While it’s too early to say who the next Woody Allen will be when he’s still making movies as fantastic as Midnight in Paris or Vicky Cristina Barcelona, if there’s one American film-maker who has the potential to be the next great dramedy writer-director, then it is the powerhouse Alexander Payne. His 2004 film Sideways remains one of the truly great dark comedies of the aughts if not of all time, and it was easily the best film of that year. I loved Million Dollar Baby, but Sideways was for more original and sincere and the fact that Paul Giamatti didn’t receive an Oscar nomination (he should have won) is a crime. Election was Payne’s breakthrough film and though he hadn’t made a film since Sideways until last year with The Descendents, it is another film of his to be nominated for Best Picture as well as another Best Director nod.  2002’s About Schmidt is another essential film in the Alexander Payne library, and while it may lack the vitality and wit of Sideways, it is a wrenchingly true character study of a man in despair.

Not long after being forced to retire from his dull and unfulfilling career as an insurance actuary, Warren Schmidt (Jack Nicholson) suffers the loss of his wife who had long stopped appreciating or caring for. After a short visit from his daughter Jeanie (Hope Davis) and her slacker fiancee Randal (Dermot Murloney), Warren realizes that he has no one in his life and no one to care for him, and that in his 67 years on this office, he hasn’t accomplished anything worth while. So Warren packs up his belongings in to his massive RV and goes on a journey across the mid-West writing letters to a young African child he’s adopted through the TV and trying to recapture the memories and events of his youth that have long since disappeared into the hazy recesses of memory. As Warren hoofs it across the country, he reminisces on a wife and daughter he didn’t spend enough time with (and his desire to convince his daughter not to marry her fiancee) and comes across a crazy assortment of characters as he bides his time waiting to visit his daughter and her fiancee’s family in Dever for Jeanie’s wedding.

This film lands very hard on the drama side of the dramedy equation but it still has enough uncomfortable and awkward humor to recognizably be an Alexander Payne picture. Still, this film is far more about a deep and complex look at one man who’s grappling with the realities of old age and the point in our lives where maybe it’s become too late to make a difference. It’s not a very happy movie. In fact, it’s even more depressing than Sideways, but when the script (adapted from a book by Louis Begley) is full of this much truth and insight into loss and grief and old age, you can forgive it for offering you almost nothing in the way of hope or light. Much like Happiness (though far, far easier for me to recommend to the average movie-goer), this film doesn’t offer you happy endings or cheap answers. Instead, you get life, real unvarnished life. Warren is a deeply unhappy man (even before the death of his wife) and over the course of this movie, we see why he’s unhappy, how he alienates those around him, and how even realizing his flaws hasn’t made things much better. It’s heavy material but over the course of the film’s two hours, it never once fails to impress.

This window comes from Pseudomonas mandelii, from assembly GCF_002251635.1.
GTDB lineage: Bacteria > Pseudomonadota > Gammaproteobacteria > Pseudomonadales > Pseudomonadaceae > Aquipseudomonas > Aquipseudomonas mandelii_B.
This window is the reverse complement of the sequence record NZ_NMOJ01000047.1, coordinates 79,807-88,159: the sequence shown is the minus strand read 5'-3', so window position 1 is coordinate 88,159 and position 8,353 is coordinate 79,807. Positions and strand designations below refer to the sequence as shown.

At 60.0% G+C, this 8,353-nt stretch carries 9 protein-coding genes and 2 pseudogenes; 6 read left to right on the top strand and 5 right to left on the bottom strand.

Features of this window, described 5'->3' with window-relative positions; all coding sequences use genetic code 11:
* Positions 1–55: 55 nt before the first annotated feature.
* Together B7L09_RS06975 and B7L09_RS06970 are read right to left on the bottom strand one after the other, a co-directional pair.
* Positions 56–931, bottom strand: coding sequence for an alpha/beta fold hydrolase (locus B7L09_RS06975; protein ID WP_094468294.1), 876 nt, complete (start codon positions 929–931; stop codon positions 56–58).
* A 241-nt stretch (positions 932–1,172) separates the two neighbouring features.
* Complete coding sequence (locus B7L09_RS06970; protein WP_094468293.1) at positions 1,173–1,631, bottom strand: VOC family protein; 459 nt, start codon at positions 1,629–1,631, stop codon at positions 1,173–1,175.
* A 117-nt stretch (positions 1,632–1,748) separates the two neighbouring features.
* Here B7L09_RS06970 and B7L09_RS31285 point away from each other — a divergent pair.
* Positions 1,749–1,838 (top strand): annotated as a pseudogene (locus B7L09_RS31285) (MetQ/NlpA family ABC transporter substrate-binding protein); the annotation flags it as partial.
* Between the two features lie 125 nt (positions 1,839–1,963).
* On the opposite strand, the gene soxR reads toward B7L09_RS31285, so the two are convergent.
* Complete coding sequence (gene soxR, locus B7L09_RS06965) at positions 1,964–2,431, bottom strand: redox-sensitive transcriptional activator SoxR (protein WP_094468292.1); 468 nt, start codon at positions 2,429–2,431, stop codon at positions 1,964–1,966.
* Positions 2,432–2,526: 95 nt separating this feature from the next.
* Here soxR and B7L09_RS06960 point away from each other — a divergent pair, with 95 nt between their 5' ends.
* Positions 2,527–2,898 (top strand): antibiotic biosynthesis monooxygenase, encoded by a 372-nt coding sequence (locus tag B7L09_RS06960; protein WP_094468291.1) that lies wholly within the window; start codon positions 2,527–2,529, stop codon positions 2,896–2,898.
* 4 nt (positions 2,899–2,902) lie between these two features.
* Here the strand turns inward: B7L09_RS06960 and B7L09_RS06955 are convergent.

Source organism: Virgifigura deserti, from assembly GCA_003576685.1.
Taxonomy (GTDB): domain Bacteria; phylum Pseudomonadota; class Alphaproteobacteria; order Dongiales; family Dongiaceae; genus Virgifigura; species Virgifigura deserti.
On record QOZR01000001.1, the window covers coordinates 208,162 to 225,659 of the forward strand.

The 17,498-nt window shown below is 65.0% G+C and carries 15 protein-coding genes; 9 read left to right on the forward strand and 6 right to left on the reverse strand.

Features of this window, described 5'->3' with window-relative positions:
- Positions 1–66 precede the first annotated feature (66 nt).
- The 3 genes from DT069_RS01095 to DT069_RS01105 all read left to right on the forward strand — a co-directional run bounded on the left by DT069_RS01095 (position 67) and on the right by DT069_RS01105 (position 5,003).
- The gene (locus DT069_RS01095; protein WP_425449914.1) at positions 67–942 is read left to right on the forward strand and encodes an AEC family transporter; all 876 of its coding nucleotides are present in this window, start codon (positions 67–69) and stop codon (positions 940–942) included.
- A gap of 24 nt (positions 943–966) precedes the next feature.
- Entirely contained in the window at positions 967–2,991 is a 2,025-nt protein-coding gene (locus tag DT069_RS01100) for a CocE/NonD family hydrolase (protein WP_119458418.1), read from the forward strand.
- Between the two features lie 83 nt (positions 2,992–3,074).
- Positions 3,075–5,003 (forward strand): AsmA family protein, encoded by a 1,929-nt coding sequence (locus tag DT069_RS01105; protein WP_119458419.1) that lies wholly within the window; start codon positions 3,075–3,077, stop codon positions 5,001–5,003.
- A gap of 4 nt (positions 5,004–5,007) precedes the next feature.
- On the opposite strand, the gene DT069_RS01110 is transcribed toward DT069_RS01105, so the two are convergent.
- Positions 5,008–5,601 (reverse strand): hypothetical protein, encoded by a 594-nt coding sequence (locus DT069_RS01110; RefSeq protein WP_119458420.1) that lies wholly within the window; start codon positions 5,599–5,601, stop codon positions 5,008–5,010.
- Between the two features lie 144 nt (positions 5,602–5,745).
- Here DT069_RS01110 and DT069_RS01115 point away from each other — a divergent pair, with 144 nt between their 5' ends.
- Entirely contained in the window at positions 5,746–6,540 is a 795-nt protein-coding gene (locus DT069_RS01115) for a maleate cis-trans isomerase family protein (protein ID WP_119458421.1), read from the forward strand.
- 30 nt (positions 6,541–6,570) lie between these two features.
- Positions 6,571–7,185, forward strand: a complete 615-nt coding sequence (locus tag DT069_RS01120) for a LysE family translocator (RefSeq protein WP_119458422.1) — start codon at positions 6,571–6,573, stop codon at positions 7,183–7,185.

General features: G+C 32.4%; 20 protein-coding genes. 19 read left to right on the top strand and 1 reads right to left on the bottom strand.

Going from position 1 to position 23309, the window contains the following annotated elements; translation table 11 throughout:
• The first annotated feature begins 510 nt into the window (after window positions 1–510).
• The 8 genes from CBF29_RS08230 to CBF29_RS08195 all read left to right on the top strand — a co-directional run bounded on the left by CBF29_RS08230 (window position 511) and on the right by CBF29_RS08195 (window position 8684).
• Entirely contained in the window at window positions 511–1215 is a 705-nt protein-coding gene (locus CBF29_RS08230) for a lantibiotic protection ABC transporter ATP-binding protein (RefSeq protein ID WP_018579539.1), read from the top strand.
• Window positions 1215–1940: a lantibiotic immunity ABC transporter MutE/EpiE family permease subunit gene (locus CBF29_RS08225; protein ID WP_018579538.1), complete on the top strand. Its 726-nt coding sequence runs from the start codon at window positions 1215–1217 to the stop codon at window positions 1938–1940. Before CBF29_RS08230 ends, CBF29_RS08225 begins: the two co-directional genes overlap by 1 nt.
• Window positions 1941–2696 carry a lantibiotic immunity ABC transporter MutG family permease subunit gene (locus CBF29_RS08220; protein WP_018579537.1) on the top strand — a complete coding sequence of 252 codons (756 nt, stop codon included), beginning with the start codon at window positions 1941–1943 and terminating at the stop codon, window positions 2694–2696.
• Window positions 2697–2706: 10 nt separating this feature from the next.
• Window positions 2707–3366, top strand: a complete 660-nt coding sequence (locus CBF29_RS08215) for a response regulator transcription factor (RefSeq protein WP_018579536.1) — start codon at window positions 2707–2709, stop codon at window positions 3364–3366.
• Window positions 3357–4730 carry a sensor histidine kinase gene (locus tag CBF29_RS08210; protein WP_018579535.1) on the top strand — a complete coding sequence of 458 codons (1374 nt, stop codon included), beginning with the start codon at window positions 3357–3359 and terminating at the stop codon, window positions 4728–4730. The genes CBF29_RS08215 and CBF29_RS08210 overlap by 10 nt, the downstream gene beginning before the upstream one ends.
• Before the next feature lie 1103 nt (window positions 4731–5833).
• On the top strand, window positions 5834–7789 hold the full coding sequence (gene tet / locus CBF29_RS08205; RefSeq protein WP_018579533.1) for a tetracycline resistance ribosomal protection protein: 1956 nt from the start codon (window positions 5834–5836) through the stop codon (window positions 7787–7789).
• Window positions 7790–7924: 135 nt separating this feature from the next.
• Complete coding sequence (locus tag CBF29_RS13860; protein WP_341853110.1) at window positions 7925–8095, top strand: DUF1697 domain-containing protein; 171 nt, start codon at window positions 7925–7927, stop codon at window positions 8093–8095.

I’m a huge Jack Nicholson fan, and when I say this was the finest performance of his career, I truly mean it. Rather than the manic, magnetic wild man that is Jack’s niche, Warren is this reserved, depressed and low-key man wandering aimlessly through life. No one is drawn to Warren. Rather, he scares everyone away. Jack Nicholson is playing a character so far outside his comfort zone that I am truly shocked he was offered the part in the first place. Yet the gamble assuredly paid off because Jack showed that there’s more to him than “Here’s Johnny!” or One Flew Over the Cuckoo’s Nest craziness. It was a truly transformative role. Alexander Payne’s writing and direction were fantastic as usual, but Jack Nicholson’s five star performance will be what I remember when details of the plot begin to slip away. To take such a sad and pathetic creature and turn him into something worthy of being the centerpiece of a finely scripted movie is as high a testament to Jack Nicholson’s acting as has ever been made. Kathy Bates was a scene stealer as well as Randall’s mother with a feisty wit and hilarious commentary with Warren and her ex-husband/Randall’s father. My only complaint is that I truly wish we hadn’t had to see her naked because that will scar me emotionally for weeks to come.

For fans of Sideways (or any other Alexander Payne film or even Noah Baumbauch perhaps), this is an easy recommendation. Just don’t expect it to actually be a comedy because there are funny moments, but they don’t happen very often. Also, if you need warmth and uplifting messages in  your movies, you should turn away. Particularly, I’m looking at people that enjoyed the overly schmaltzy and cheesy Bucket List because About Schmidt is like the anti-Bucket List. So, this movie won’t be for you if you enjoy kitsch like that. For everyone who likes movies with a little authenticity that aren’t afraid to make you unendingly sad, then About Schmidt is the character study you’ve been looking for and another bit of proof that Alexander Payne is among the elite American filmmakers working today.

Final Score: A-